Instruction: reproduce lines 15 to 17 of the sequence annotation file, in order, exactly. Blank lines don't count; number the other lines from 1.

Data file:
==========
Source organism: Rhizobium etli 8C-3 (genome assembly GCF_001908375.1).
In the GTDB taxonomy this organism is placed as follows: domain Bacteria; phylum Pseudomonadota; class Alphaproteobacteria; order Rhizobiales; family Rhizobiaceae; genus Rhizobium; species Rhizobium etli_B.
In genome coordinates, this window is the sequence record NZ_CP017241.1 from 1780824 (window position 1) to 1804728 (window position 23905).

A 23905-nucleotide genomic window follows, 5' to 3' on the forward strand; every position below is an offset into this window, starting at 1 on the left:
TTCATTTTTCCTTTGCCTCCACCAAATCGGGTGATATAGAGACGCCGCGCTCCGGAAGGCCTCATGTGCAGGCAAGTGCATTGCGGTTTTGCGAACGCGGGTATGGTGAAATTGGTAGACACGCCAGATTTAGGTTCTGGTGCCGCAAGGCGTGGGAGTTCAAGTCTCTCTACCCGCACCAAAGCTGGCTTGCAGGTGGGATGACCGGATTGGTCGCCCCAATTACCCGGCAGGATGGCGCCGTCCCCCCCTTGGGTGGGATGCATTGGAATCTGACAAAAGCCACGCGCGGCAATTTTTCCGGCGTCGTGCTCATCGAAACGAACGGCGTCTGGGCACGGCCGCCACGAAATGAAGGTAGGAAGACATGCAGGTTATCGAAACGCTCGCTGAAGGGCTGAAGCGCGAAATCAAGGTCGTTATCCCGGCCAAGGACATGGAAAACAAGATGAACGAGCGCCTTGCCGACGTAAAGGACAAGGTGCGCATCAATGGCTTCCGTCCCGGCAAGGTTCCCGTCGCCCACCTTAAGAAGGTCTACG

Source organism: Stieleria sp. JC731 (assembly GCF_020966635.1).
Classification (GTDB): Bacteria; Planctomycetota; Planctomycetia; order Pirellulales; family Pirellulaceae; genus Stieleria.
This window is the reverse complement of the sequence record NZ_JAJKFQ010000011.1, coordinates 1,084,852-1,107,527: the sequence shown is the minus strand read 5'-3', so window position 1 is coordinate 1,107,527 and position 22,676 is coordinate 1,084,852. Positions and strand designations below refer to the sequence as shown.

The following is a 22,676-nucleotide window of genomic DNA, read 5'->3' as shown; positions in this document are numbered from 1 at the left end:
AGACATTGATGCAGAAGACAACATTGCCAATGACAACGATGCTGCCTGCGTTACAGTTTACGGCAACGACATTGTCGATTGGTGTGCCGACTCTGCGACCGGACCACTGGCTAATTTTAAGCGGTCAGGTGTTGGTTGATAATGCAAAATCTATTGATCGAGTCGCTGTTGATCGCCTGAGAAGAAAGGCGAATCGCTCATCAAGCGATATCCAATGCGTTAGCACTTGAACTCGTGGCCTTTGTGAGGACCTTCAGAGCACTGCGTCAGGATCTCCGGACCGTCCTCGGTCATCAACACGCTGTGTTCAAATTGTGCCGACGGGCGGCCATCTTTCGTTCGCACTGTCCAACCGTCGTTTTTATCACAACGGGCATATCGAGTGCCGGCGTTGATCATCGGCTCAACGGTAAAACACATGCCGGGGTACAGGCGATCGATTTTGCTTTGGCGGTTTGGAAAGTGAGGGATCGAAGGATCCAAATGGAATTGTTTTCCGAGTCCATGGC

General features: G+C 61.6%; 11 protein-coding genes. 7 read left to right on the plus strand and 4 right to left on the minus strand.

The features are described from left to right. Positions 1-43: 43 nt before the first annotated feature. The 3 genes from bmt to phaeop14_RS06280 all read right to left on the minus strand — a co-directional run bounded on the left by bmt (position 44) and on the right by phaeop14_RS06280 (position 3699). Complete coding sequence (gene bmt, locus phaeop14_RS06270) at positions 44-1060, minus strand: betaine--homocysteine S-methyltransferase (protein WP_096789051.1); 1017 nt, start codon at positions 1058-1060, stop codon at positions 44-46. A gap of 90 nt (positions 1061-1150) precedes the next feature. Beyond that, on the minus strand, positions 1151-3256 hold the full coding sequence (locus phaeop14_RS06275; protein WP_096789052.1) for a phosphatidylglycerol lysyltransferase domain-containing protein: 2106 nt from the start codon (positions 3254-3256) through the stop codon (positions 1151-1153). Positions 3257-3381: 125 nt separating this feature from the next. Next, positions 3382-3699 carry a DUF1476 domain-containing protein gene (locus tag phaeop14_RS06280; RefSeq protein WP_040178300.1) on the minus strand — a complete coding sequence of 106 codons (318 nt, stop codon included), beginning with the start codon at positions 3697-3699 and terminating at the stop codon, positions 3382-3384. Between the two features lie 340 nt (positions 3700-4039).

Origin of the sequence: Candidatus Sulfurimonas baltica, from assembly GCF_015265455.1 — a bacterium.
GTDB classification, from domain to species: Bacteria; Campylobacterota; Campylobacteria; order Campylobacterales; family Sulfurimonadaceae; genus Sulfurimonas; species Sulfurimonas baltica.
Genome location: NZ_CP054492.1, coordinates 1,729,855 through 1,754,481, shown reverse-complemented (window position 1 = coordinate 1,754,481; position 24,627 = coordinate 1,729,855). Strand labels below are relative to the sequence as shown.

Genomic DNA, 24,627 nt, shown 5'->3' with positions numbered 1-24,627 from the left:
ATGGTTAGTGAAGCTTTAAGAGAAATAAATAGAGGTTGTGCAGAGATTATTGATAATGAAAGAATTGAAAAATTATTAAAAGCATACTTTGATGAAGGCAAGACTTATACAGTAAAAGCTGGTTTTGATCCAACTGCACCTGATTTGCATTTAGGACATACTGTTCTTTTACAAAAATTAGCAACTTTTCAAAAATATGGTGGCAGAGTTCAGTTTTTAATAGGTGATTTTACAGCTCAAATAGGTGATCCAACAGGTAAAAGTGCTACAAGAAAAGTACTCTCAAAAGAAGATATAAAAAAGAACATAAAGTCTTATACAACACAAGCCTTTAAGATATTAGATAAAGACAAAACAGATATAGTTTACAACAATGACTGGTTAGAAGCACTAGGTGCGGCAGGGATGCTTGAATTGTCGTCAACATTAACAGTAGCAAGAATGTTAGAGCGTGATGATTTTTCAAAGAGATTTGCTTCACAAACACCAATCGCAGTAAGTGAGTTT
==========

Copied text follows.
Genome location: NZ_CP054492.1, coordinates 1,729,855 through 1,754,481, shown reverse-complemented (window position 1 = coordinate 1,754,481; position 24,627 = coordinate 1,729,855). Strand labels below are relative to the sequence as shown.

Genomic DNA, 24,627 nt, shown 5'->3' with positions numbered 1-24,627 from the left:
ATGGTTAGTGAAGCTTTAAGAGAAATAAATAGAGGTTGTGCAGAGATTATTGATAATGAAAGAATTGAAAAATTATTAAAAGCATACTTTGATGAAGGCAAGACTTATACAGTAAAAGCTGGTTTTGATCCAACTGCACCTGATTTGCATTTAGGACATACTGTTCTTTTACAAAAATTAGCAACTTTTCAAAAATATGGTGGCAGAGTTCAGTTTTTAATAGGTGATTTTACAGCTCAAATAGGTGATCCAACAGGTAAAAGTGCTACAAGAAAAGTACTCTCAAAAGAAGATATAAAAAAGAACATAAAGTCTTATACAACACAAGCCTTTAAGATATTAGATAAAGACAAAACAGATATAGTTTACAACAATGACTGGTTAGAAGCACTAGGTGCGGCAGGGATGCTTGAATTGTCGTCAACATTAACAGTAGCAAGAATGTTAGAGCGTGATGATTTTTCAAAGAGATTTGCTTCACAAACACCAATCGCAGTAAGTGAGTTT